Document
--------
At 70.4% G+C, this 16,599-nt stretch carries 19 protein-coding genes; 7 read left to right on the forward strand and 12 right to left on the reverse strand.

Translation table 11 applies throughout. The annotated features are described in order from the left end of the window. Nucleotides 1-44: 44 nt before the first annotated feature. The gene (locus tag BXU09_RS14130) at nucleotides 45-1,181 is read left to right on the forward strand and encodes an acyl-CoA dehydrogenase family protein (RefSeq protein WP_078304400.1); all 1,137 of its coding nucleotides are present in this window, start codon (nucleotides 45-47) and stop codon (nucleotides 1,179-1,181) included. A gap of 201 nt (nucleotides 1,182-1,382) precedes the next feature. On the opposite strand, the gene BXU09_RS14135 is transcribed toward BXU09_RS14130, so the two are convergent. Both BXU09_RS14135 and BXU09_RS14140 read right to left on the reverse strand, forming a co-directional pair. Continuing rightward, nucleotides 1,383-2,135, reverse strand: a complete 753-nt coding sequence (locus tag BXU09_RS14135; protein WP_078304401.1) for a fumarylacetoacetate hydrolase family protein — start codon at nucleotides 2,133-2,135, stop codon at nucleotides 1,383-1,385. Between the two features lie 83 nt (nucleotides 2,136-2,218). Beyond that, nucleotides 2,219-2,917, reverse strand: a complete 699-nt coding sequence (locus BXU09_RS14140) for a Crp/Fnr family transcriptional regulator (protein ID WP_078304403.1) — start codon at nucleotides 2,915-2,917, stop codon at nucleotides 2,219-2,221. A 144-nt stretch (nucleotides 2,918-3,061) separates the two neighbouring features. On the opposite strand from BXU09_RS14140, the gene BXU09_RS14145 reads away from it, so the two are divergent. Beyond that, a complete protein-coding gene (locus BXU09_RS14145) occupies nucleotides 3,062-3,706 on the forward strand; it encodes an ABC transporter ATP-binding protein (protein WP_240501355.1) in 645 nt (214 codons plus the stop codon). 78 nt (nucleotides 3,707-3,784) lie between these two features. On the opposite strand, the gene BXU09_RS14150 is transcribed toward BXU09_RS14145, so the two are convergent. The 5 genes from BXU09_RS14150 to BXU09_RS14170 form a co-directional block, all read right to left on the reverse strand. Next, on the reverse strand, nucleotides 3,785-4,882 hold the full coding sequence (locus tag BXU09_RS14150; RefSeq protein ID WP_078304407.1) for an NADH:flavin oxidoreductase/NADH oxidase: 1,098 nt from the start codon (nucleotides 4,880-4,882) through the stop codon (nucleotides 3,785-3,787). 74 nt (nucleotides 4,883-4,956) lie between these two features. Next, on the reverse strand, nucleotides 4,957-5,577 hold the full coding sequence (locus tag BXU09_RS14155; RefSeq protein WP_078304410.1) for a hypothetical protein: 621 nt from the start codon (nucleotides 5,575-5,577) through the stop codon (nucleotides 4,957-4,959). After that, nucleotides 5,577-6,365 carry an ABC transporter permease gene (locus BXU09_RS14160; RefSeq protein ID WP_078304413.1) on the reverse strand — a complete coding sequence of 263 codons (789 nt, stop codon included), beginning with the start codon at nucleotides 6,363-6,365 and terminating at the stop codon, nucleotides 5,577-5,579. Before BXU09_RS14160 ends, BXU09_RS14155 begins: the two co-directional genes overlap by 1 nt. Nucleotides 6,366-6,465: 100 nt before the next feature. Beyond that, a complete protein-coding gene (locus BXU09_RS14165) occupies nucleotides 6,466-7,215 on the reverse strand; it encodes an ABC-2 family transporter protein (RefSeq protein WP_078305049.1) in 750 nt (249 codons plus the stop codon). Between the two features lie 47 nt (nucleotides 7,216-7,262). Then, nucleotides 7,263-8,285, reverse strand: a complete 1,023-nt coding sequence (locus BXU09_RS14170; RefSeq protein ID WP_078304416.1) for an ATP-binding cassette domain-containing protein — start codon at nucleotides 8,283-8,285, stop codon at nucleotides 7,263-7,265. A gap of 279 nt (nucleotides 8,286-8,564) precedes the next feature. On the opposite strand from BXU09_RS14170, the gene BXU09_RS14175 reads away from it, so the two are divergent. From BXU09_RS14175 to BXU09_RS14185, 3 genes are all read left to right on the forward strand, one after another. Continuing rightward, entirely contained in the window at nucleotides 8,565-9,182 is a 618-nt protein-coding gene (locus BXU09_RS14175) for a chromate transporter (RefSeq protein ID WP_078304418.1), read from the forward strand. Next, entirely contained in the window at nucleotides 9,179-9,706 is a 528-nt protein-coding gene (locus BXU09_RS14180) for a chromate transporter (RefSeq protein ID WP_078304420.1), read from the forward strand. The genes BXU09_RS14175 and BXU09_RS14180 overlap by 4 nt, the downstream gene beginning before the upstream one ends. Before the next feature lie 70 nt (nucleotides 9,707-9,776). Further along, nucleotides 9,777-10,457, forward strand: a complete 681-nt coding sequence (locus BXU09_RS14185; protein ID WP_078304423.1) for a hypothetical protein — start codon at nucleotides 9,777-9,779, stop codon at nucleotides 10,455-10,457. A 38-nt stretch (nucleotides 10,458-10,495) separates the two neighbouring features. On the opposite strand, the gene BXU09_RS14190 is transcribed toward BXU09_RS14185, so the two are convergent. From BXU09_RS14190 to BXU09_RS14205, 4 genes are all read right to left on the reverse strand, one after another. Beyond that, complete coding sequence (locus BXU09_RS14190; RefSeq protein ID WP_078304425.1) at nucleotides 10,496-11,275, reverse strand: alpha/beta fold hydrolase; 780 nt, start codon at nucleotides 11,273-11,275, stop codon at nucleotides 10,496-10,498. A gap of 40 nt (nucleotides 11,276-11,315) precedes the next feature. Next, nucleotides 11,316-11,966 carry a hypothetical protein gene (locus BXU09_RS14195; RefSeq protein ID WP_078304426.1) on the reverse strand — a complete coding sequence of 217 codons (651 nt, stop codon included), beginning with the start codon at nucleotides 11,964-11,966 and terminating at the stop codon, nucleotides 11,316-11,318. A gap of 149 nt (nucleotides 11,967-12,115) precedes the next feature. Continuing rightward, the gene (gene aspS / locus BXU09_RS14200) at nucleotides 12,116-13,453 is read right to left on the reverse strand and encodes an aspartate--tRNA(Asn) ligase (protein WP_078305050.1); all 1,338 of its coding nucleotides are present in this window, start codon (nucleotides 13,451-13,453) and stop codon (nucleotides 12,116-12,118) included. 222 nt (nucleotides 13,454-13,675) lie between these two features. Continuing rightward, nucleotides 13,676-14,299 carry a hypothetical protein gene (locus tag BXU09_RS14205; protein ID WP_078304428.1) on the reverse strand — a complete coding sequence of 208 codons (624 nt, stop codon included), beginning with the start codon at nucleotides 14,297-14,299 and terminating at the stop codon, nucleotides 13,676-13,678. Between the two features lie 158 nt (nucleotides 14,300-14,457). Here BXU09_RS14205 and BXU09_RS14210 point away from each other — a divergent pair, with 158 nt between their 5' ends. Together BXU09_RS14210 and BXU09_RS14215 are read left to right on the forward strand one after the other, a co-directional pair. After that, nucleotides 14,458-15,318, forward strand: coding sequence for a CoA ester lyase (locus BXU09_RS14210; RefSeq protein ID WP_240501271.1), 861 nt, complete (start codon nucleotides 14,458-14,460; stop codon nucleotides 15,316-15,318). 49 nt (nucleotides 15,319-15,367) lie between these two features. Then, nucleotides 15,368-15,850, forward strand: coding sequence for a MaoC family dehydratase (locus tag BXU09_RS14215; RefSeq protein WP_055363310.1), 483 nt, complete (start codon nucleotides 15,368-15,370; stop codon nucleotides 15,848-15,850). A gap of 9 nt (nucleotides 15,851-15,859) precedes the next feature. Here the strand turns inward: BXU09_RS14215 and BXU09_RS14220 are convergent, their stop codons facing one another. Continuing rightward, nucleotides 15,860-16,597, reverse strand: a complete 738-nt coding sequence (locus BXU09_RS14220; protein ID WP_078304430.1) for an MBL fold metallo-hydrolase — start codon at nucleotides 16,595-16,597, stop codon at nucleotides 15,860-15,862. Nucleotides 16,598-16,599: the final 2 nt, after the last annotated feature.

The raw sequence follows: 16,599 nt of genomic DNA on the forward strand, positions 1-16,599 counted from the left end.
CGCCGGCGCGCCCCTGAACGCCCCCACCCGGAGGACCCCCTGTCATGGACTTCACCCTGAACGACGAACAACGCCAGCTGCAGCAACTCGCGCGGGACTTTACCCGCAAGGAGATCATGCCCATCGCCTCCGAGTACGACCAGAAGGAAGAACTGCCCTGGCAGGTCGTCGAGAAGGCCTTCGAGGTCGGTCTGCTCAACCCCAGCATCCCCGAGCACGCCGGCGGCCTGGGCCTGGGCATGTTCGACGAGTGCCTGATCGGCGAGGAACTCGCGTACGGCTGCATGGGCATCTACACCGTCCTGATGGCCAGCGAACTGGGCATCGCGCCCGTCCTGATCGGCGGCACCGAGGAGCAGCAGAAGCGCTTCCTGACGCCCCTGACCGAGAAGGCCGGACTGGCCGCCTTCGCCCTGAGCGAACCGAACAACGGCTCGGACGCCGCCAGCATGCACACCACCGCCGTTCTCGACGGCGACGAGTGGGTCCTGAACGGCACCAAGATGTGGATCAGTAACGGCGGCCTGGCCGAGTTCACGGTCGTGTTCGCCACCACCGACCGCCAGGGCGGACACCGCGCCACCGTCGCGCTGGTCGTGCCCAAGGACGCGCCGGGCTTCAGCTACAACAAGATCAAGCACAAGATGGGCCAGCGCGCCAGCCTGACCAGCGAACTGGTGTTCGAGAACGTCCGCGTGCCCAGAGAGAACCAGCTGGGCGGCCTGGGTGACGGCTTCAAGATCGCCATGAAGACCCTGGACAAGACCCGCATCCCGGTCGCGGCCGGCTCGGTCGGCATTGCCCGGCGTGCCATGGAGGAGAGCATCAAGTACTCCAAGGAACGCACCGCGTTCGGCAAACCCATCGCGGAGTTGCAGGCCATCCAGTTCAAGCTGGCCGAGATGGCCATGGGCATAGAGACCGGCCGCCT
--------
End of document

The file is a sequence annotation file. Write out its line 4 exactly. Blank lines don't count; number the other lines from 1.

CGCCGGCGCGCCCCTGAACGCCCCCACCCGGAGGACCCCCTGTCATGGACTTCACCCTGAACGACGAACAACGCCAGCTGCAGCAACTCGCGCGGGACTTTACCCGCAAGGAGATCATGCCCATCGCCTCCGAGTACGACCAGAAGGAAGAACTGCCCTGGCAGGTCGTCGAGAAGGCCTTCGAGGTCGGTCTGCTCAACCCCAGCATCCCCGAGCACGCCGGCGGCCTGGGCCTGGGCATGTTCGACGAGTGCCTGATCGGCGAGGAACTCGCGTACGGCTGCATGGGCATCTACACCGTCCTGATGGCCAGCGAACTGGGCATCGCGCCCGTCCTGATCGGCGGCACCGAGGAGCAGCAGAAGCGCTTCCTGACGCCCCTGACCGAGAAGGCCGGACTGGCCGCCTTCGCCCTGAGCGAACCGAACAACGGCTCGGACGCCGCCAGCATGCACACCACCGCCGTTCTCGACGGCGACGAGTGGGTCCTGAACGGCACCAAGATGTGGATCAGTAACGGCGGCCTGGCCGAGTTCACGGTCGTGTTCGCCACCACCGACCGCCAGGGCGGACACCGCGCCACCGTCGCGCTGGTCGTGCCCAAGGACGCGCCGGGCTTCAGCTACAACAAGATCAAGCACAAGATGGGCCAGCGCGCCAGCCTGACCAGCGAACTGGTGTTCGAGAACGTCCGCGTGCCCAGAGAGAACCAGCTGGGCGGCCTGGGTGACGGCTTCAAGATCGCCATGAAGACCCTGGACAAGACCCGCATCCCGGTCGCGGCCGGCTCGGTCGGCATTGCCCGGCGTGCCATGGAGGAGAGCATCAAGTACTCCAAGGAACGCACCGCGTTCGGCAAACCCATCGCGGAGTTGCAGGCCATCCAGTTCAAGCTGGCCGAGATGGCCATGGGCATAGAGACCGGCCGCCT